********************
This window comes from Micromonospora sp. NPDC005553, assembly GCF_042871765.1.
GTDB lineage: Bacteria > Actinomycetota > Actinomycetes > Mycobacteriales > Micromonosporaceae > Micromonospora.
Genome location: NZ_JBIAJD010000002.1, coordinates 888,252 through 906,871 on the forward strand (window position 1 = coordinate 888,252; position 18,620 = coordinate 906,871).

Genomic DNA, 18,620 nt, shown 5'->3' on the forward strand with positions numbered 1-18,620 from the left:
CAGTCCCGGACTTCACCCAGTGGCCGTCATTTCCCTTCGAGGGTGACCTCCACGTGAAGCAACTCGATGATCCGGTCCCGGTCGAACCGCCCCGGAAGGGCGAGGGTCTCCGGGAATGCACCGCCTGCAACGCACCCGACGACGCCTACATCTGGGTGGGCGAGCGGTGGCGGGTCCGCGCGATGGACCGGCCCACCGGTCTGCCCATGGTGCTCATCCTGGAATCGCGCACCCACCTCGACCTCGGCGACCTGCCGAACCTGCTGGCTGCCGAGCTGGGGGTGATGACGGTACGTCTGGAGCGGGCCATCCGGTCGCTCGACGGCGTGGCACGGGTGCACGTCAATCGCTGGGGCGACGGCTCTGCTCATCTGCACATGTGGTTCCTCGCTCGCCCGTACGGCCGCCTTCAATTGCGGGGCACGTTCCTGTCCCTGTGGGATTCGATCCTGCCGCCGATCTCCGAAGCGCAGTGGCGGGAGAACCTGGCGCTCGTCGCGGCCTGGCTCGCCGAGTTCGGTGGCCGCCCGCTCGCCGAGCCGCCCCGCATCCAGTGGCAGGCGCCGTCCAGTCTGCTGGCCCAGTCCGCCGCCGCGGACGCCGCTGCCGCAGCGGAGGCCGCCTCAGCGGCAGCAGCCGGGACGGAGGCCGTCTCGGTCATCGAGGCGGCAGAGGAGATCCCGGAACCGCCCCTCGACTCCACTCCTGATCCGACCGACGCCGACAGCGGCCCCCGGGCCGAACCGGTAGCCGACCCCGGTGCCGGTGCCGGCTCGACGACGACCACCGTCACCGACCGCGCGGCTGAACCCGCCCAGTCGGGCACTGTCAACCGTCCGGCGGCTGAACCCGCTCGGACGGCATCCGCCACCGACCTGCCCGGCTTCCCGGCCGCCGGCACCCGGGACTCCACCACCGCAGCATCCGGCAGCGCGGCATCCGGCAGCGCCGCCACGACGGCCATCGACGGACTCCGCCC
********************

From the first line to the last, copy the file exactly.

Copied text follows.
This window comes from Micromonospora sp. NPDC005553, assembly GCF_042871765.1.
GTDB lineage: Bacteria > Actinomycetota > Actinomycetes > Mycobacteriales > Micromonosporaceae > Micromonospora.
Genome location: NZ_JBIAJD010000002.1, coordinates 888,252 through 906,871 on the forward strand (window position 1 = coordinate 888,252; position 18,620 = coordinate 906,871).

Genomic DNA, 18,620 nt, shown 5'->3' on the forward strand with positions numbered 1-18,620 from the left:
CAGTCCCGGACTTCACCCAGTGGCCGTCATTTCCCTTCGAGGGTGACCTCCACGTGAAGCAACTCGATGATCCGGTCCCGGTCGAACCGCCCCGGAAGGGCGAGGGTCTCCGGGAATGCACCGCCTGCAACGCACCCGACGACGCCTACATCTGGGTGGGCGAGCGGTGGCGGGTCCGCGCGATGGACCGGCCCACCGGTCTGCCCATGGTGCTCATCCTGGAATCGCGCACCCACCTCGACCTCGGCGACCTGCCGAACCTGCTGGCTGCCGAGCTGGGGGTGATGACGGTACGTCTGGAGCGGGCCATCCGGTCGCTCGACGGCGTGGCACGGGTGCACGTCAATCGCTGGGGCGACGGCTCTGCTCATCTGCACATGTGGTTCCTCGCTCGCCCGTACGGCCGCCTTCAATTGCGGGGCACGTTCCTGTCCCTGTGGGATTCGATCCTGCCGCCGATCTCCGAAGCGCAGTGGCGGGAGAACCTGGCGCTCGTCGCGGCCTGGCTCGCCGAGTTCGGTGGCCGCCCGCTCGCCGAGCCGCCCCGCATCCAGTGGCAGGCGCCGTCCAGTCTGCTGGCCCAGTCCGCCGCCGCGGACGCCGCTGCCGCAGCGGAGGCCGCCTCAGCGGCAGCAGCCGGGACGGAGGCCGTCTCGGTCATCGAGGCGGCAGAGGAGATCCCGGAACCGCCCCTCGACTCCACTCCTGATCCGACCGACGCCGACAGCGGCCCCCGGGCCGAACCGGTAGCCGACCCCGGTGCCGGTGCCGGCTCGACGACGACCACCGTCACCGACCGCGCGGCTGAACCCGCCCAGTCGGGCACTGTCAACCGTCCGGCGGCTGAACCCGCTCGGACGGCATCCGCCACCGACCTGCCCGGCTTCCCGGCCGCCGGCACCCGGGACTCCACCACCGCAGCATCCGGCAGCGCGGCATCCGGCAGCGCCGCCACGACGGCCATCGACGGACTCCGCCC